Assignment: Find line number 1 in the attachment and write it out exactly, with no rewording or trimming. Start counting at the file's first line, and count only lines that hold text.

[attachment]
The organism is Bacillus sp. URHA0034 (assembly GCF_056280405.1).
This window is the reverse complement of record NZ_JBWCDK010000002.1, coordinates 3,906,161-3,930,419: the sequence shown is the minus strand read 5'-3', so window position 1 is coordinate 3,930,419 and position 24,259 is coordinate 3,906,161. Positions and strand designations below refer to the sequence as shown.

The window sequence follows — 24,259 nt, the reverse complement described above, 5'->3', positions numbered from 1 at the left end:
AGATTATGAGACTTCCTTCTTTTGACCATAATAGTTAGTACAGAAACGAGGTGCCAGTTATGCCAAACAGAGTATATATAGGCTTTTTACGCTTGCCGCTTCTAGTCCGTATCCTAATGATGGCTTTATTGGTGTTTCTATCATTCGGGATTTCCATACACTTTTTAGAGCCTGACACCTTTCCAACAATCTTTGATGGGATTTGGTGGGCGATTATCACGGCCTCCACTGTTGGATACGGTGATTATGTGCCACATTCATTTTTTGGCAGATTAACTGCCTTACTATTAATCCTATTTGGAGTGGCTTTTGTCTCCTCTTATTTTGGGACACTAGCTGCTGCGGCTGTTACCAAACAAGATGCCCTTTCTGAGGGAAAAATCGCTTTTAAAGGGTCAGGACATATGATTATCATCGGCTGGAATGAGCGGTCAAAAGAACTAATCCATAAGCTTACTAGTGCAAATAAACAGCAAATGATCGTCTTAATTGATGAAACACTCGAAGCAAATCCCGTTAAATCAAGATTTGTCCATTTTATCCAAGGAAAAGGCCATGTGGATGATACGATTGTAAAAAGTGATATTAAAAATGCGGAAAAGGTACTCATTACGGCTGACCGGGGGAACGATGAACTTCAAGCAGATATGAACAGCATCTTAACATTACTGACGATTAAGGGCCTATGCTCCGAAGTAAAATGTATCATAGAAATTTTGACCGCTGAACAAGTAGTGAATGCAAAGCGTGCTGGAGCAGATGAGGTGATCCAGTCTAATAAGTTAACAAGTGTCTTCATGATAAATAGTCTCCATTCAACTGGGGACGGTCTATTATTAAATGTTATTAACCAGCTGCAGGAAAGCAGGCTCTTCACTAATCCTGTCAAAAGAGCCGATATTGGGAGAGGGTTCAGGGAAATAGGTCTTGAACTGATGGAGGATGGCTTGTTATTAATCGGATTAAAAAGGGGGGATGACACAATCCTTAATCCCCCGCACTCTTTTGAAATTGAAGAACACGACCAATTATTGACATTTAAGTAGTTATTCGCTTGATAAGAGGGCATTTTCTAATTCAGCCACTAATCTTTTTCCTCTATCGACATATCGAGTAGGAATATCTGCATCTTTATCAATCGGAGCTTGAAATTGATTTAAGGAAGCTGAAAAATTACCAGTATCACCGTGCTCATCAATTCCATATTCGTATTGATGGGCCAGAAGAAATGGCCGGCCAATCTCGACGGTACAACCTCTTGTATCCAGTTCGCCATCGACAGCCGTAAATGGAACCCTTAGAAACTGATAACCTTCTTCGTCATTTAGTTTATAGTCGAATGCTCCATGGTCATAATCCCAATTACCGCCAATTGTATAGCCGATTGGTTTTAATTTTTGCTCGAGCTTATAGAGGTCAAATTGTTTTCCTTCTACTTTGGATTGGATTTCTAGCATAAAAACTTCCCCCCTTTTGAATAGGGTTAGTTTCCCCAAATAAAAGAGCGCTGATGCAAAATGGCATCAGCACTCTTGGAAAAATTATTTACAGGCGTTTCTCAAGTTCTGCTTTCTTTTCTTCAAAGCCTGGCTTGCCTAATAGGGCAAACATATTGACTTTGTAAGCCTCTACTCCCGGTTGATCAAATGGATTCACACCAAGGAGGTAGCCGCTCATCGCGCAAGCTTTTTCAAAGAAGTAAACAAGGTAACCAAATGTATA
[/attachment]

The organism is Bacillus sp. URHA0034 (assembly GCF_056280405.1).